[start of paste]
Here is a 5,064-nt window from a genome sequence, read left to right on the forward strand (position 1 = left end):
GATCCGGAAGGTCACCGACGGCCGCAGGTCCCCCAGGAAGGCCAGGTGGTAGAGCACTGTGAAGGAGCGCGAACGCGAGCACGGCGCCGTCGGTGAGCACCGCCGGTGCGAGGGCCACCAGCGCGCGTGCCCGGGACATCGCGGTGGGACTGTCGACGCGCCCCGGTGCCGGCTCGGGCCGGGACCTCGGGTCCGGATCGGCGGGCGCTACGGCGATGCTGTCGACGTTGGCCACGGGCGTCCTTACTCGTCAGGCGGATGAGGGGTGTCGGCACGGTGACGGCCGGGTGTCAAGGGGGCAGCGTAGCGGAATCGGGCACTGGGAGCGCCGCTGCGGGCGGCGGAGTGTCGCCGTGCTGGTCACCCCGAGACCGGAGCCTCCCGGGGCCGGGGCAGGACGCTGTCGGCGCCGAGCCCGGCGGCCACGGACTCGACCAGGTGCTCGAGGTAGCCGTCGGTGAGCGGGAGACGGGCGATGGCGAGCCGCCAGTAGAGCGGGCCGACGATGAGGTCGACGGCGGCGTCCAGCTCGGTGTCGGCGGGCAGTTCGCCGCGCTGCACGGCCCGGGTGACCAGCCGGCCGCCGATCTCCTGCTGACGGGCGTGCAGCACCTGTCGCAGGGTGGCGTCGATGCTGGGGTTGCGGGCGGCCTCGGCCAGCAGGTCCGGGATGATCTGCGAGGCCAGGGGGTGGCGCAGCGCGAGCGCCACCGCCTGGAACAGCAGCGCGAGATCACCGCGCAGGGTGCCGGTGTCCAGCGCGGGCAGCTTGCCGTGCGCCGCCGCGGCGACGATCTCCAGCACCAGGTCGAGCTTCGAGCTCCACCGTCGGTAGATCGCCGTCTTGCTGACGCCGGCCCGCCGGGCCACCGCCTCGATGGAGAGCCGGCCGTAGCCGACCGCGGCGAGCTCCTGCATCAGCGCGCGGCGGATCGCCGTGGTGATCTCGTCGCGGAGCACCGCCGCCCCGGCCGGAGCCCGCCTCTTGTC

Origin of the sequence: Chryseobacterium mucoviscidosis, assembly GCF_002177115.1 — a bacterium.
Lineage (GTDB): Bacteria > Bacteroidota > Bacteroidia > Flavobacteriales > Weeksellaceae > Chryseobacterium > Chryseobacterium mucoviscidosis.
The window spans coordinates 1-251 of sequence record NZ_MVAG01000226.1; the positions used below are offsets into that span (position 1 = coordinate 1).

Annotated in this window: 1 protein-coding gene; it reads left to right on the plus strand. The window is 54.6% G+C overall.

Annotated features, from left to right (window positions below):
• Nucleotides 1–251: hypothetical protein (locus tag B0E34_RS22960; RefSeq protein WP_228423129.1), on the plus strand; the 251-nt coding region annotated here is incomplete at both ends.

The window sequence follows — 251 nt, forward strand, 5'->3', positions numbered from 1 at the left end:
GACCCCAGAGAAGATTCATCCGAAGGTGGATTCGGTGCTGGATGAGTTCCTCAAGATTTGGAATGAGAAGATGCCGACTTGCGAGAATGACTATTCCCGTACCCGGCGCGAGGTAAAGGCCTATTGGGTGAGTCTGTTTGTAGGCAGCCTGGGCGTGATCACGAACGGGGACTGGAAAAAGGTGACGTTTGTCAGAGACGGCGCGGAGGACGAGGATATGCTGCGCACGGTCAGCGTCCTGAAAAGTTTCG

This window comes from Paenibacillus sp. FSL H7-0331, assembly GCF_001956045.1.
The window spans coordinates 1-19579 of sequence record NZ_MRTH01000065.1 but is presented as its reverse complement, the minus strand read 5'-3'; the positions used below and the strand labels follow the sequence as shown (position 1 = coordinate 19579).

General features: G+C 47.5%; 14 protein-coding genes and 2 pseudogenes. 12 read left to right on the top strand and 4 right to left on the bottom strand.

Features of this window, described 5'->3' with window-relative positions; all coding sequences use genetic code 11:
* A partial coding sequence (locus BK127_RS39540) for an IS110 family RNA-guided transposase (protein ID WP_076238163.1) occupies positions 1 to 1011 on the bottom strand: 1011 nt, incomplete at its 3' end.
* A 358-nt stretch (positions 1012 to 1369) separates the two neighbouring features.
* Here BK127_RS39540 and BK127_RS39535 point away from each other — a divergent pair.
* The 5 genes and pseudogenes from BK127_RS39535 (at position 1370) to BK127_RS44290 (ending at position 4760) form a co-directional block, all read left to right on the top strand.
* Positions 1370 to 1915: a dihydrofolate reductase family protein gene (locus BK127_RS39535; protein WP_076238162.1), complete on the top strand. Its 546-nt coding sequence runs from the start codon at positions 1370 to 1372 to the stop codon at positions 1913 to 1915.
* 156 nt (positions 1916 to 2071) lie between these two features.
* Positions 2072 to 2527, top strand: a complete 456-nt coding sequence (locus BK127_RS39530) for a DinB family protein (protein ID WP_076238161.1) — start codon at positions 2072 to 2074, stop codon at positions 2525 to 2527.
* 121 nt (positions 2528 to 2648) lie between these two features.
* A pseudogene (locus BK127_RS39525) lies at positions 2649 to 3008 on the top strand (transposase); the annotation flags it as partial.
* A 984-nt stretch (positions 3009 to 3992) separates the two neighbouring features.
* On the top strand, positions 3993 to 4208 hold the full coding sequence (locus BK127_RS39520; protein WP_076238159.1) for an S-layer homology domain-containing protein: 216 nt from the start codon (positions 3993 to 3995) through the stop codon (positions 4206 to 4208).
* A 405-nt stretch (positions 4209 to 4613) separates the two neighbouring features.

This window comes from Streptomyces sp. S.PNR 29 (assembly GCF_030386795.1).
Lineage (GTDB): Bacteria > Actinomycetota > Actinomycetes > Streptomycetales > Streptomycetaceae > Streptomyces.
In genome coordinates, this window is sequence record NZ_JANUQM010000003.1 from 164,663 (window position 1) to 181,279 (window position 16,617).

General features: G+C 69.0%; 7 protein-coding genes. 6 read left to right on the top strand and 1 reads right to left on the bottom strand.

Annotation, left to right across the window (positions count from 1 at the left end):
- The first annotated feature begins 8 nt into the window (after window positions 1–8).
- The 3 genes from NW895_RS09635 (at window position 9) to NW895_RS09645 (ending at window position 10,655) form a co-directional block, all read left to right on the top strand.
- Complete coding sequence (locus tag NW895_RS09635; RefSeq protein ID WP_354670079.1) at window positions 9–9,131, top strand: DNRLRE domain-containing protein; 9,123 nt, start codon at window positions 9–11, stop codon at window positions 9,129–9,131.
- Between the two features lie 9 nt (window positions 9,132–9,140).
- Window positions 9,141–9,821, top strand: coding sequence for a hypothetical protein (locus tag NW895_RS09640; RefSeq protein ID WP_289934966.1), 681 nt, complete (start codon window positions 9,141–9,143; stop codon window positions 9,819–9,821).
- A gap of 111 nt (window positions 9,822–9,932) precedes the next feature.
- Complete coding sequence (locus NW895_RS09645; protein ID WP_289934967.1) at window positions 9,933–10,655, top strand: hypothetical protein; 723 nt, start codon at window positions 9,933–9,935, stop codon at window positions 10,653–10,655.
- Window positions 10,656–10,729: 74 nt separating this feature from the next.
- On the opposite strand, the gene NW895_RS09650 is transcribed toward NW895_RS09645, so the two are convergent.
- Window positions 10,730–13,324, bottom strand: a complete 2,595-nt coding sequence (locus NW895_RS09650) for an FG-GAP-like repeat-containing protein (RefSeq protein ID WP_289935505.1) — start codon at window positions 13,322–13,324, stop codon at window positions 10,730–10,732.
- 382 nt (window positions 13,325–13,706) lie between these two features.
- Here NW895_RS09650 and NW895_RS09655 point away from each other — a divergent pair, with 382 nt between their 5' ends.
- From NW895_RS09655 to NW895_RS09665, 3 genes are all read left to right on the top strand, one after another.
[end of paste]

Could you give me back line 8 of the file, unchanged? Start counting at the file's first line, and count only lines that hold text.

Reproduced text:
• Nucleotides 1–251: hypothetical protein (locus tag B0E34_RS22960; RefSeq protein WP_228423129.1), on the plus strand; the 251-nt coding region annotated here is incomplete at both ends.